The thing with bats is that in some parts of the pacific rim, these animals are eaten regularly. People in Sulawesi or West Papua, Indonesia or Palau may eat it once a week. People in Wuhan for example would normally not eat bats. It’s the Chinese appetite for thier curiosity and willingness to try different food that pushes a small percentage of people to try food that is normally not regularly consumed. Bat is not a regular ingredient in Chinese dish it’s way far from delicacy, much further from sharkfin or abalone. It is a very rare food that meets the curisoty of a very small portion of the population.
So I’d say it’s not just in WuHan, but don’t get me wrong, it’s like like as if half the population are advanturous. I’d say less than 0.1% of people in China or Wuhan are advanturious eaters in that sense.
Cho Tze Yun 居住在台湾和大陆的中国人
Daniel Churchman, lives in Wuhan, Hubei, China
Originally Answered: Why is bat soup eaten in Wuhan? Is it out of necessity, or is it considered a delicacy?
Why is bat soup eaten in Wuhan? Is it out of necessity, or is it considered a delicacy?
Certainly not the former; there are plenty of dietary choices in Wuhan.
But I’m guessing the real issue here is that your are somewhat shocked or even repulsed by the idea of eating bat.
I’m in Kazakhstan right now. They like eating horse meat, and drinking mare’s milk. The meat I like (though it is rather rich). The milk is sour, however, and all my life, sour milk meant you better not drink it! I just can’t get past that.
I reckon there are a lot of meat eaters out there who would not eat horse. They are so intelligent, and can be like friends.
So can pigs, yet in the USA, we commonly eat cow and pig. How many people do you know go nuts over bacon!
But you know there are entire populations that look upon those meats as forbidden.
People eat the strangest things.
Just remember that “normal” is subjective…
Daniel Churchman 生活在湖北省武汉市
Qi Chen, Electrical Engineer (2017-present)
No, it is a piece of fake news and have been debunked.
The story was actually about traveling streamer, who have had visited regions near Indonesia, where locals have dishes made from bat. Her stream of bat soup is from near Indonesia region in Southeast Asia.
The corona virus (and its relative SARS) are from Chinese bats.
The streamer did apologize over the matter and removed the content.
Qi Chen, 电气工程师（2017至今）
Huang Yi, lives in China (1995-present)
We know that most kinds of the coronavirus can be found on the bats, and SARS is a kind of coronavirus. But did Cantonese ate bats and got the virus? No. They ate the civets from Yunnan, and those civets were fed by people. The bats had contacted them, and they brought the virus to the east.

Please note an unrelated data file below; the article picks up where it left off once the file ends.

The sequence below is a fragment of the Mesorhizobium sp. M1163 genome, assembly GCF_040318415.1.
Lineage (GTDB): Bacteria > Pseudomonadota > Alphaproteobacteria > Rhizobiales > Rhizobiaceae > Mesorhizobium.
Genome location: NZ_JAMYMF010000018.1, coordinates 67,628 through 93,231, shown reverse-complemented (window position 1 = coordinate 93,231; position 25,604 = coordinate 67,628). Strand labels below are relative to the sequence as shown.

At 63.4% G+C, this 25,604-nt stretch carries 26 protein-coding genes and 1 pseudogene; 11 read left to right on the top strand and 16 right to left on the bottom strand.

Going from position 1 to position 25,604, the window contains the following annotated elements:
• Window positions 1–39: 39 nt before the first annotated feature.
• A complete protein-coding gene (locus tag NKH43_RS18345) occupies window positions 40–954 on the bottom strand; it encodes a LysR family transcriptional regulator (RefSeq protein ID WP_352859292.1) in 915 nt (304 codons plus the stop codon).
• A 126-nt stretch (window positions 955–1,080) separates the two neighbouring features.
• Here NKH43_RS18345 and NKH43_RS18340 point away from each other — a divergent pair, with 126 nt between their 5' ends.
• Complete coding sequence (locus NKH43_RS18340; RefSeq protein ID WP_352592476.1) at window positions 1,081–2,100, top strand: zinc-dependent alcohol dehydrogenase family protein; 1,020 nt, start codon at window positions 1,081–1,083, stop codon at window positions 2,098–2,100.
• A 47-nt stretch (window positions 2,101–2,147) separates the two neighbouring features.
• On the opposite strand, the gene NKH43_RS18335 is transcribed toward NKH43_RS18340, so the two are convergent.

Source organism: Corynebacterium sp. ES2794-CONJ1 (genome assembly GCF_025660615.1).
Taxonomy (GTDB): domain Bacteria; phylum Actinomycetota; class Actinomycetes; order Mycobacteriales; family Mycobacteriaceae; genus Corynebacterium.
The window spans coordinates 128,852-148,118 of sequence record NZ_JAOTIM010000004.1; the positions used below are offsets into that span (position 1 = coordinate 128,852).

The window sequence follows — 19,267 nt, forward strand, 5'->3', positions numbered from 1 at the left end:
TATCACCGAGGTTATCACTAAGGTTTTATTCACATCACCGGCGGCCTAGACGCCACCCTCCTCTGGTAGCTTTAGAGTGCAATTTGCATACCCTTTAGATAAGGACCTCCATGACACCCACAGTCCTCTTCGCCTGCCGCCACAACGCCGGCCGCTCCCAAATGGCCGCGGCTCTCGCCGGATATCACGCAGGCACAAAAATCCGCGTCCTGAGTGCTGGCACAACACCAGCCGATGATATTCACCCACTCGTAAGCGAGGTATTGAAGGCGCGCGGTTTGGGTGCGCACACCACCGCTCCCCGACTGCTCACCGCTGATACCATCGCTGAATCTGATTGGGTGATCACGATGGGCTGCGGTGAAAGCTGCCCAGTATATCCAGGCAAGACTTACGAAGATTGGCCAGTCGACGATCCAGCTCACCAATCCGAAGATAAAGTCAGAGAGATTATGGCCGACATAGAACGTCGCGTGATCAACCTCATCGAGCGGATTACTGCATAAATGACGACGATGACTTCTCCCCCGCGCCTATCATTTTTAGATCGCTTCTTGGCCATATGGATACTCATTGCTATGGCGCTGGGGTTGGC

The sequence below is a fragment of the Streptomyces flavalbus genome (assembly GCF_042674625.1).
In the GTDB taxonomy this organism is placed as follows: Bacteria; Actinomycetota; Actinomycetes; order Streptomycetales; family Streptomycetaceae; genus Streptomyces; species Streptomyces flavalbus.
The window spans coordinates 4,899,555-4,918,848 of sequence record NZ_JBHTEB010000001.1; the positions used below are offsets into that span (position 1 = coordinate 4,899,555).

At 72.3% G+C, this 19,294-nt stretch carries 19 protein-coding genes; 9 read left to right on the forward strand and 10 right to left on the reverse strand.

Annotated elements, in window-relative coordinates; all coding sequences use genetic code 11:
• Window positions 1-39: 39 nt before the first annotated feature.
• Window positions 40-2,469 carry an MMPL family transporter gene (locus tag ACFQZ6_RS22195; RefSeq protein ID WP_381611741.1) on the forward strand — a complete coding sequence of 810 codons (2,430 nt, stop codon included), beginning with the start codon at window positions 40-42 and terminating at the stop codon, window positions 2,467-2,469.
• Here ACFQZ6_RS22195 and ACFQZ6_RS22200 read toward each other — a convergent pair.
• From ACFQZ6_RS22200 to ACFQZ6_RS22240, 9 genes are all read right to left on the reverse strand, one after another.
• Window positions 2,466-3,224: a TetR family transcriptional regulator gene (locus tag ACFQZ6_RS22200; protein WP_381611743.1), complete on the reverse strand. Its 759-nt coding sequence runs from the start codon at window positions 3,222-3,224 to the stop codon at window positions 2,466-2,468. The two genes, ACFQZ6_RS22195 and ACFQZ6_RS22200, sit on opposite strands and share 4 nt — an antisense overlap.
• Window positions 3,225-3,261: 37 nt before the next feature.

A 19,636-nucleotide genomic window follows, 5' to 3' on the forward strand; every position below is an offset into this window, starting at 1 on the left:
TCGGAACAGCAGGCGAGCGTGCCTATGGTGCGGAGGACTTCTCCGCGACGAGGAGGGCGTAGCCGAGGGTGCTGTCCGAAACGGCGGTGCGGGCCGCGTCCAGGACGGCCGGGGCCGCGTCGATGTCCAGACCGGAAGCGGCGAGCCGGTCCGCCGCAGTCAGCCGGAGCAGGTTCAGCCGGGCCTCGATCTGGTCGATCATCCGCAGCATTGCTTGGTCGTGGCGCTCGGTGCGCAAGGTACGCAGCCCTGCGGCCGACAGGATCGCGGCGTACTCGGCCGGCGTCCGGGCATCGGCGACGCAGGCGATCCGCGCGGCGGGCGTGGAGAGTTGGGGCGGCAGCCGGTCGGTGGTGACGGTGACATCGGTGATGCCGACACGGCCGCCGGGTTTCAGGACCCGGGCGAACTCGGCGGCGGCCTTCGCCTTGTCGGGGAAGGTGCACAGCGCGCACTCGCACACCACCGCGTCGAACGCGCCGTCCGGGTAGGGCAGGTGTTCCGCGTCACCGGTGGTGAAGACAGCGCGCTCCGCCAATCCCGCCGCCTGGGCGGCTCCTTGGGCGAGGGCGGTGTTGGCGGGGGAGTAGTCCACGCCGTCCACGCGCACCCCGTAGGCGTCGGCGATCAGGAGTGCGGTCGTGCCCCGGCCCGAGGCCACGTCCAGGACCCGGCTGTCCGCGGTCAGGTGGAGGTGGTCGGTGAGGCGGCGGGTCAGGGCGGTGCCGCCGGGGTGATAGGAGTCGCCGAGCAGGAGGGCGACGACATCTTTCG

Cantonese are believed “eating everything”, that used to be a bias, and now it has become a meme, but that’s true that you can find more kinds of animals in the dishes of Cantonese. However, they don’t eat bats. Even the Cantonese don’t eat bats, people in Hubei have no reason to eat them.
Huang Yi 生活在中国（自1995至今）
Ian Gourlay, former Retired Senior Lecturer at Royal National Institute of Blind People (1975-2003)
The Chinese "will eat - anything". Which may relate more to the high levels of dirt-poverty still widespread in rural areas, well away from the glitzy cities thst China likes to see projected to the west as examplars of modern Chinese life. But while you're considering the diseases that bats might carry, remember that our poultry is infested with salmonella bacteria. We know that pork carries parasites that can kill us, and it's only a few years ago that we had an outbreak of Mad Cow Disease in the UK that came close to annihilating our export trade in beef and beef products. If curious, look up "Prion Disease".
Mad Cow Disease caused what in humans had previously existed as CJD (Creutzfeldt–Jakob disease) and "Scrapie" in sheep. Although the latter seems not to be transmissible to humans.
Add all these up, you might find that your view of what WE eat is also capable of improvement in many ways.
Ian Gourlay 英国皇家盲人学院前退休高级讲师 (1975-2003)
Daniel Churchman, lives in Wuhan, Hubei, China
Why are people in China eating bats, even though they're known to carry horrible diseases that can spread to humans?
Why do Americans eat so much fast food, when they know it’s seriously bad for their health, encouraging heart disease, high cholesterol, obesity, etc?
Maybe the locals don’t know of the dangers? Certainly, they consume a lot of such things all the time without ill-effect.
Maybe you wonder why the central government doesn’t stop the practice. Well, maybe they will. More likely, they’ll consider imposing some kind of controls on the industry.
But for all their tight control, they still have to be careful. This is a traditional practice, and you don’t rip that away from over 1 billion people without consequences.
Besides, the country runs on guanxi. This isn’t necessarily illegal, but it usually means flaunting the rules and laws to some extent. Many times I’ve seen some law passed down. You see compliance for a short time, then one or two ignore it, nothing happens to them, then a bunch ignore it, nothing happens, then everyone ignores it until the next crackdown.
A lot of Chinese, even in the cities, are still very poor. Many are still uneducated, especially the older ones. These are deep, traditional practices, often bolstered by Chinese Medicine practices and beliefs.
It’s harder to stop than you think.
Daniel Churchman 生活在湖北省武汉市
Donal Kirk, former CEO of US Co. Bus. Cons. Pharmacist, Photographer
Donal Kirk 美国巴士公司前首席执行官 药剂师 摄影师